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The Arrest, by Georges Perec

This excerpt is drawn from La Boutique Obscure: 124 Dreams by Georges Perec, translated by Daniel Levin Becker, to be published by Melville House on February 19.

No. 16, July 1970

I am in Tunis. It is a vertically sprawling city. I’m on a very long walk: winding roads, lines of trees, fences, panoramas. It’s as if the whole landscape turned out to be the background of an Italian painting.

The next day, the police come to arrest me. Long ago I committed a minor infraction. I no longer have any memory of it, but I know that today it could cost me twenty years.

I flee, armed with a revolver. The places I pass through are unfamiliar. There is no immediate danger, but I know already that my flight won’t solve anything. I go back to places I know, where I had been walking the previous night. Three sailors ask me for directions. Behind a line of trees, women in veils wash laundry.

I return to town on a winding road. There are cops everywhere, hundreds of them. They’re stopping everyone and searching vehicles.

I pass between the cops. As long as I don’t make eye contact, I have a chance of making it out.

I go into a café, where I find Marcel B. I sit down near him.

Three men enter the café (cops, obviously!); they make a halfhearted search of the room. Maybe they haven’t seen me? I almost breathe a sigh of relief, but one of them comes and sits down at my table.

“I don’t have my papers on me,” I say.

He is about to stand and leave (which would mean I’m saved), but he says to me in a low voice:

“Copulate!”

I don’t understand.

He writes the word in the margin of a newspaper, in huge bubble letters:

 

then he goes back over the first three letters, filling them in:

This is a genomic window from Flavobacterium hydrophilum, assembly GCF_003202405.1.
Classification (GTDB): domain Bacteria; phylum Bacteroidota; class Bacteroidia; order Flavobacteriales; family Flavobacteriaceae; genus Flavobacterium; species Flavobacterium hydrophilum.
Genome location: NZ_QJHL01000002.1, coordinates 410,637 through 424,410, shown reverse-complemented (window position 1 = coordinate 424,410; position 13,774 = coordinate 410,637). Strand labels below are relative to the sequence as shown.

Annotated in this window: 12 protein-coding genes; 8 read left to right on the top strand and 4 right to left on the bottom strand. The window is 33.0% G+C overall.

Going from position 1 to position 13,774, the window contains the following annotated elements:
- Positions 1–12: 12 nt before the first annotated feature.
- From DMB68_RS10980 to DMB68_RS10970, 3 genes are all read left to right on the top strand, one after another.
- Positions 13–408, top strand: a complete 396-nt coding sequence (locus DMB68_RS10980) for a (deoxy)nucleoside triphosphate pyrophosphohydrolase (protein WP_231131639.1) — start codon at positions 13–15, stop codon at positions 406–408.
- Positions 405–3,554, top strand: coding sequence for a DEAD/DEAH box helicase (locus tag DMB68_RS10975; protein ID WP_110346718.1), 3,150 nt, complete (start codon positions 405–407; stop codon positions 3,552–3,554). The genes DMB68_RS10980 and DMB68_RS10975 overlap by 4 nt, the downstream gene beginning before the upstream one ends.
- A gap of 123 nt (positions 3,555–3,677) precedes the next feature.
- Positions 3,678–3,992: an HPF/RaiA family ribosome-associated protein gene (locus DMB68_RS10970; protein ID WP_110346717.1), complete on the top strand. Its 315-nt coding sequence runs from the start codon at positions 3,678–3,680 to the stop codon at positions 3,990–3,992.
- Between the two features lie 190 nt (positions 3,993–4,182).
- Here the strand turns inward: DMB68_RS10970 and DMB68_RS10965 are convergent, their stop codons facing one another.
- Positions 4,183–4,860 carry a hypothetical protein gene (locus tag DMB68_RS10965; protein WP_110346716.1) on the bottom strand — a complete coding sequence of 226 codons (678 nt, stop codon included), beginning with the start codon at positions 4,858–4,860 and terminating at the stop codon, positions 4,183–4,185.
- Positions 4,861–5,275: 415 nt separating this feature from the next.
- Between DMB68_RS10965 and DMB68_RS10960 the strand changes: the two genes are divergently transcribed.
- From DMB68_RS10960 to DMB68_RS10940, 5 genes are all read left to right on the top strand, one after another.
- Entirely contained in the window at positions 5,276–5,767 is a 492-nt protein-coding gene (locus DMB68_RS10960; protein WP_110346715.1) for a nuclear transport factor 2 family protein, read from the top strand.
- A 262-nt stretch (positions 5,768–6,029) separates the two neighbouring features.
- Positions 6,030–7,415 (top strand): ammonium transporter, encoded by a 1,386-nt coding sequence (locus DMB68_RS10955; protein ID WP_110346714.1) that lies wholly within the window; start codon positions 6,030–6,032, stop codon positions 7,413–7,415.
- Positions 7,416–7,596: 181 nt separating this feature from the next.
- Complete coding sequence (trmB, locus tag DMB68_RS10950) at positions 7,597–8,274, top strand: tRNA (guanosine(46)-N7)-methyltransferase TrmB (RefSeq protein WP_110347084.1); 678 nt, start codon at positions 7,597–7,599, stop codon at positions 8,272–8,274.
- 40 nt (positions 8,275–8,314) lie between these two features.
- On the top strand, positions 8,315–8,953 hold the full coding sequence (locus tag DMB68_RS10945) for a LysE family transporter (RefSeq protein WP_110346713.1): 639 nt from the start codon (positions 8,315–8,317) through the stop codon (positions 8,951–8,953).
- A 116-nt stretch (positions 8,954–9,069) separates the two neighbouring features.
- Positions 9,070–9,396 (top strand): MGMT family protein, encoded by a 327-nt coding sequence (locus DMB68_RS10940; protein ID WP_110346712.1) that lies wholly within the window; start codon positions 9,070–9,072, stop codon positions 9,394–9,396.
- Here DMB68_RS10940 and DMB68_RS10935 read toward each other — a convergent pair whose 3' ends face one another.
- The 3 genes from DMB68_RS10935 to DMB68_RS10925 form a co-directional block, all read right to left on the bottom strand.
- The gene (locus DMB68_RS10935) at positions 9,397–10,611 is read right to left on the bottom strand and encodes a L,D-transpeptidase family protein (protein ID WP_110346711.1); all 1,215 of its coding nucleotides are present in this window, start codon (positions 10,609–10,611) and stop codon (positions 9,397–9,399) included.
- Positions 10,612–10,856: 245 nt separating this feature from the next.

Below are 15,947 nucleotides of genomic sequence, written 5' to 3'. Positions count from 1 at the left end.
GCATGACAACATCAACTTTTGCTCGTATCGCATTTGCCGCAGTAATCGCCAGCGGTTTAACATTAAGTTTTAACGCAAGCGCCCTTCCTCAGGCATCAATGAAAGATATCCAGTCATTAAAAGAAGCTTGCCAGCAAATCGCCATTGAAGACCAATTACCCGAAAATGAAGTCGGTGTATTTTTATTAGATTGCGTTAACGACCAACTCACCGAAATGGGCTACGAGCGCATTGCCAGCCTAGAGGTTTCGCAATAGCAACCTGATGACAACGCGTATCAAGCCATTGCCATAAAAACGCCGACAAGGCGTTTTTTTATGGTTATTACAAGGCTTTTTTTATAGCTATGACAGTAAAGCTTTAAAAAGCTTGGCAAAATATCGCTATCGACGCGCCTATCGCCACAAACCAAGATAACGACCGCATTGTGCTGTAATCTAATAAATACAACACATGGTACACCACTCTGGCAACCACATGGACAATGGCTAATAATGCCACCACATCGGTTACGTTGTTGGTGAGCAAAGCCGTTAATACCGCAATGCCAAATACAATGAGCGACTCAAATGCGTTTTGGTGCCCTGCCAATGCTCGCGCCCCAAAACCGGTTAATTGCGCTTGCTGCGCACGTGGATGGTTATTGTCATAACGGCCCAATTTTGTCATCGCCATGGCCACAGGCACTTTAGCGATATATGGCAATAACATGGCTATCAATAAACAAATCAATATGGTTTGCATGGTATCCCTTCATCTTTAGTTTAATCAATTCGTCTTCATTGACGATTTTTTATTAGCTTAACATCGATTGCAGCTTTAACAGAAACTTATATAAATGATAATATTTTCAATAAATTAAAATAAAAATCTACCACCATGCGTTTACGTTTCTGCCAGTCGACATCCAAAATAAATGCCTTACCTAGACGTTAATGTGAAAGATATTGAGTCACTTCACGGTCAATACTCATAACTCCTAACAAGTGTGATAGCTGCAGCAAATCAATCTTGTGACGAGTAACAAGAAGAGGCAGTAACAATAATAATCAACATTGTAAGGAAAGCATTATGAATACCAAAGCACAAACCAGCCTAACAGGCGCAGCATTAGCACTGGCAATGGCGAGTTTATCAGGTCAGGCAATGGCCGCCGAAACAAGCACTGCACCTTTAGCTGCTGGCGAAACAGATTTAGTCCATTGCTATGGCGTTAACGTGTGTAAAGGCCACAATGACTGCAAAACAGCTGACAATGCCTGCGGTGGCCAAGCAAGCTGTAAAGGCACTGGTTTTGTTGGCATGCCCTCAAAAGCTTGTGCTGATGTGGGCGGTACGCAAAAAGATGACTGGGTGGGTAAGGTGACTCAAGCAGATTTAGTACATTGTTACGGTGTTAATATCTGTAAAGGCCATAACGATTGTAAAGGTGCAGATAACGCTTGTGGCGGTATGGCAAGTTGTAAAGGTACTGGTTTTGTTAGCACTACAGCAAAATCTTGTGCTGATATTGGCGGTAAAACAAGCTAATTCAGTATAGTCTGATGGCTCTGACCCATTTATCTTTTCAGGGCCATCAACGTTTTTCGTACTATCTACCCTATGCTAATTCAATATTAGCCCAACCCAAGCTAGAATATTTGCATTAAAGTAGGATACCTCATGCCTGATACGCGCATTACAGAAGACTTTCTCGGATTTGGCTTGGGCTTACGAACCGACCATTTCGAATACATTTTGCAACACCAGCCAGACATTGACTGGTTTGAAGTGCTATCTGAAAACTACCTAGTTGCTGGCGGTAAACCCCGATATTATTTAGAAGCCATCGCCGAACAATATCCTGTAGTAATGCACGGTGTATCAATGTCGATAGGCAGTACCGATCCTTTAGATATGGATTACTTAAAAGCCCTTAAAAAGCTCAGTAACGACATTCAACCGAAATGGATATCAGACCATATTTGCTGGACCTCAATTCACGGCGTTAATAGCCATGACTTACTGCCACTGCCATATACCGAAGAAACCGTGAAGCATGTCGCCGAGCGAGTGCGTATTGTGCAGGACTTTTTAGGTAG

Eventually I get his drift. It’s extremely complicated: I am to go home and “have marital relations with my wife” so that, when the police come for me, the fact of “copulating” on a Sunday will constitute for me, being Jewish, an aggravating circumstance.

My being Jewish is, of course, at the root of this whole affair and complicates it considerably. My arrest is a consequence of the Judeo-Arab conflict and affirming my pro-Palestinian sentiments will do me no good.

I return to my villa (which might be just a single room). Most of all I want to know whether I will be a Tunisian prisoner in France or a French prisoner in Tunisia. Either way, I anticipate an amnesty during a visit from a head of state.

I feel innocent. What bothers me most is having to go for several years without being able to change my dirty socks.

GEORGES PEREC (1936-1982) was a French novelist, filmmaker, documentary maker and essayist. In death he remains a member of Oulipo, the workshop of potential literature. He is most famous for the novels Life: A User’s Manual and A Void.

Translator DANIEL LEVIN BECKER (b. 1984) is the youngest member of Oulipo, and only the second American to ever be so honored. He is a writer, translator and music critic, and reviews editor of The Believer. He is the author Many Subtle Channels: In Praise of Potential Literature (Harvard 2012).

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  1. Bonny says:

    What i find most interesting about this story is the end where he’s concerned about being imprisoned for a long time without being able to change his dirty socks. He has this in common with Ted Bundy who, by his own admission, had a profound sock fetish.

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